Perhaps the most significant news last Friday flew by unnoticed by most local media otherwise occupied with celebrity sightings.
DeMaurice Smith, executive director of the NFL Players Association, announced that the association would boycott the Hyatt until it addressed its local labor issues. Indy's City-County Council President Maggie Lewis joined Smith at a workers' protest to reiterate her long-standing boycott position. She said the hotel can expect "no love from the city-county president" and that she refuses to attend meetings at the facility until the protestors' concerns are addressed.
Unite Here has long been pressing for unionization of Hyatt staff. Recently they helped file suit on behalf of contract laborers of Hospitality Staffing Solutions, a contractor providing services such as housekeeping and restaurant stewarding to several hotels downtown.
Hyatt General Manager Brian Comes said during an interview in his office last Friday that the hotel petitioned the National Labor Relations Board last year for a secret ballot election so employees could determine if they wanted union representation. He also said the average wage of hotel employees is about $12 an hour and benefits include healthcare, education reimbursement and free meals at work.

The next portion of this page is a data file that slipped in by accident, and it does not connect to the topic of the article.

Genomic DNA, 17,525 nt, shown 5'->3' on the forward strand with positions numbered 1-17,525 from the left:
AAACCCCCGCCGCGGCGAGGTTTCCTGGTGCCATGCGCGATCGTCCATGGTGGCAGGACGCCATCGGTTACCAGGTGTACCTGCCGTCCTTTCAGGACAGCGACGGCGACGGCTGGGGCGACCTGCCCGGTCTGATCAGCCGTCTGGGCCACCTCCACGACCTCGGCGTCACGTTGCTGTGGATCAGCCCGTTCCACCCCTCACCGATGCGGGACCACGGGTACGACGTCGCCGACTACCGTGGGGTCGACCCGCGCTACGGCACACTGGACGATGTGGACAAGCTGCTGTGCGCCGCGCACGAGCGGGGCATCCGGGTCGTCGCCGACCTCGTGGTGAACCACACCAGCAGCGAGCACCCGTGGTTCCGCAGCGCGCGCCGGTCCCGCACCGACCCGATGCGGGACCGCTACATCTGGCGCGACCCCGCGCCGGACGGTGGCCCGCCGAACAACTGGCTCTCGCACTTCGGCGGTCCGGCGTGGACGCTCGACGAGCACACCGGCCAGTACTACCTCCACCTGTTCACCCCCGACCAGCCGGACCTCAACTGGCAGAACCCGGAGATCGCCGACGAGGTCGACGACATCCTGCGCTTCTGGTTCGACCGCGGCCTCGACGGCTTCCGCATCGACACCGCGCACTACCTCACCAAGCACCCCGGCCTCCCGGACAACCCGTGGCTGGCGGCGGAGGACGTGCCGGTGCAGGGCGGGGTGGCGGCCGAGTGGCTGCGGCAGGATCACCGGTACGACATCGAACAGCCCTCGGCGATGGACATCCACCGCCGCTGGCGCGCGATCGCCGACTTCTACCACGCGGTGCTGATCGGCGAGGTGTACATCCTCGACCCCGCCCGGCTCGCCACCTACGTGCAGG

Comes said when Hyatt terminated its relationship with HSS, affected workers were offered positions with other HSS hotels downtown or the option to transfer to its new temporary staffing supplier, United Services. In the past quarter, Hyatt hired over 30 new employees to its permanent workforce of around 225, Comes said. Not all these are new or full-time positions.
On the street, the word from current and former Hyatt employees was different. They said many "temporary staffers" actually work for Hyatt on a full-time, long-term basis. They also said they felt intimidated in their efforts to unionize and that low wages prevented heads of households from spending adequate family times because wages were too low to allow a regular full-time job to cover an average family's needs.
Former employee of the year, Karl Frederiksen, said he was fired in December for a nine-second video clip of him with his eyes closed during a quiet moment in the hotel. Otherwise his multi-year record, he says, was spotless. He believes it is company retaliation for his alliance with Unite Here. He's taking his case to court.
Protestors took a quick break from their chants to sing Smith a round of Happy Birthday.